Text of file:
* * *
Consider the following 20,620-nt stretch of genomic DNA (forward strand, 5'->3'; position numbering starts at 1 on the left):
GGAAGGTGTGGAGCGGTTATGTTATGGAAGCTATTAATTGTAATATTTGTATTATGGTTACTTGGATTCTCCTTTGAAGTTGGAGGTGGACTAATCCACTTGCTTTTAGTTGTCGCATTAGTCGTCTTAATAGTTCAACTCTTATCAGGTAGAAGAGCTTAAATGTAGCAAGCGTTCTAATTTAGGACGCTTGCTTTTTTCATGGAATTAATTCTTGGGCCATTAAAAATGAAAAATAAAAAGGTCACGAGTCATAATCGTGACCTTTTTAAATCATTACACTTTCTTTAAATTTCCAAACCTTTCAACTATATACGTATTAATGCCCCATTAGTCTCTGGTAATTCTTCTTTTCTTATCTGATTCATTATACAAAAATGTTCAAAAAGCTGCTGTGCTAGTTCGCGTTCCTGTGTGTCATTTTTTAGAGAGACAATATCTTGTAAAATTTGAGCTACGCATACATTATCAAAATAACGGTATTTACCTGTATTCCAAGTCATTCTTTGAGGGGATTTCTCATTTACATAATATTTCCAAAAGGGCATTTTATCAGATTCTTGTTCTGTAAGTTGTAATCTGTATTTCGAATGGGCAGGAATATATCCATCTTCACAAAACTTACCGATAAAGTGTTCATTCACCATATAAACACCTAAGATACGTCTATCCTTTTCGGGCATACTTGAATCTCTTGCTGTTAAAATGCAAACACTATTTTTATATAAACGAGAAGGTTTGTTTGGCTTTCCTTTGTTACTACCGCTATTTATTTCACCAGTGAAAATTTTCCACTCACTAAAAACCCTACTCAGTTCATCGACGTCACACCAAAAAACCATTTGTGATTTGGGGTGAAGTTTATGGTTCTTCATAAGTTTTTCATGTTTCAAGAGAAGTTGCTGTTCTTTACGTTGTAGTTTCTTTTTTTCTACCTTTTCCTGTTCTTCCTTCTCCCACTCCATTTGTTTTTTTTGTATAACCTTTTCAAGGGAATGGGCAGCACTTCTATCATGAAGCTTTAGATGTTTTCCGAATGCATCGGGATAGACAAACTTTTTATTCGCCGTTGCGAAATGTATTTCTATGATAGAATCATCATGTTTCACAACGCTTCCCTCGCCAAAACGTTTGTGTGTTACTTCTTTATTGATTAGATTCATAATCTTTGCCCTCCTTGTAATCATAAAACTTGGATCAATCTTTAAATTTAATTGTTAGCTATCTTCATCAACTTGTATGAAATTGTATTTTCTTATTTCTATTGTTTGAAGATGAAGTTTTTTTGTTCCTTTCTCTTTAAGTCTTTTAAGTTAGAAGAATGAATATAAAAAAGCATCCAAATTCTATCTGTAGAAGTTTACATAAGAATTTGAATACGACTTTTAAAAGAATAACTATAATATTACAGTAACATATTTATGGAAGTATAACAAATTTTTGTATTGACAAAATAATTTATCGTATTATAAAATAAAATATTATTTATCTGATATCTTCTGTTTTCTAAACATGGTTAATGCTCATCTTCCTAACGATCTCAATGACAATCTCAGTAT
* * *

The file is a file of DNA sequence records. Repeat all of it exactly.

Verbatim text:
Consider the following 20,620-nt stretch of genomic DNA (forward strand, 5'->3'; position numbering starts at 1 on the left):
GGAAGGTGTGGAGCGGTTATGTTATGGAAGCTATTAATTGTAATATTTGTATTATGGTTACTTGGATTCTCCTTTGAAGTTGGAGGTGGACTAATCCACTTGCTTTTAGTTGTCGCATTAGTCGTCTTAATAGTTCAACTCTTATCAGGTAGAAGAGCTTAAATGTAGCAAGCGTTCTAATTTAGGACGCTTGCTTTTTTCATGGAATTAATTCTTGGGCCATTAAAAATGAAAAATAAAAAGGTCACGAGTCATAATCGTGACCTTTTTAAATCATTACACTTTCTTTAAATTTCCAAACCTTTCAACTATATACGTATTAATGCCCCATTAGTCTCTGGTAATTCTTCTTTTCTTATCTGATTCATTATACAAAAATGTTCAAAAAGCTGCTGTGCTAGTTCGCGTTCCTGTGTGTCATTTTTTAGAGAGACAATATCTTGTAAAATTTGAGCTACGCATACATTATCAAAATAACGGTATTTACCTGTATTCCAAGTCATTCTTTGAGGGGATTTCTCATTTACATAATATTTCCAAAAGGGCATTTTATCAGATTCTTGTTCTGTAAGTTGTAATCTGTATTTCGAATGGGCAGGAATATATCCATCTTCACAAAACTTACCGATAAAGTGTTCATTCACCATATAAACACCTAAGATACGTCTATCCTTTTCGGGCATACTTGAATCTCTTGCTGTTAAAATGCAAACACTATTTTTATATAAACGAGAAGGTTTGTTTGGCTTTCCTTTGTTACTACCGCTATTTATTTCACCAGTGAAAATTTTCCACTCACTAAAAACCCTACTCAGTTCATCGACGTCACACCAAAAAACCATTTGTGATTTGGGGTGAAGTTTATGGTTCTTCATAAGTTTTTCATGTTTCAAGAGAAGTTGCTGTTCTTTACGTTGTAGTTTCTTTTTTTCTACCTTTTCCTGTTCTTCCTTCTCCCACTCCATTTGTTTTTTTTGTATAACCTTTTCAAGGGAATGGGCAGCACTTCTATCATGAAGCTTTAGATGTTTTCCGAATGCATCGGGATAGACAAACTTTTTATTCGCCGTTGCGAAATGTATTTCTATGATAGAATCATCATGTTTCACAACGCTTCCCTCGCCAAAACGTTTGTGTGTTACTTCTTTATTGATTAGATTCATAATCTTTGCCCTCCTTGTAATCATAAAACTTGGATCAATCTTTAAATTTAATTGTTAGCTATCTTCATCAACTTGTATGAAATTGTATTTTCTTATTTCTATTGTTTGAAGATGAAGTTTTTTTGTTCCTTTCTCTTTAAGTCTTTTAAGTTAGAAGAATGAATATAAAAAAGCATCCAAATTCTATCTGTAGAAGTTTACATAAGAATTTGAATACGACTTTTAAAAGAATAACTATAATATTACAGTAACATATTTATGGAAGTATAACAAATTTTTGTATTGACAAAATAATTTATCGTATTATAAAATAAAATATTATTTATCTGATATCTTCTGTTTTCTAAACATGGTTAATGCTCATCTTCCTAACGATCTCAATGACAATCTCAGTAT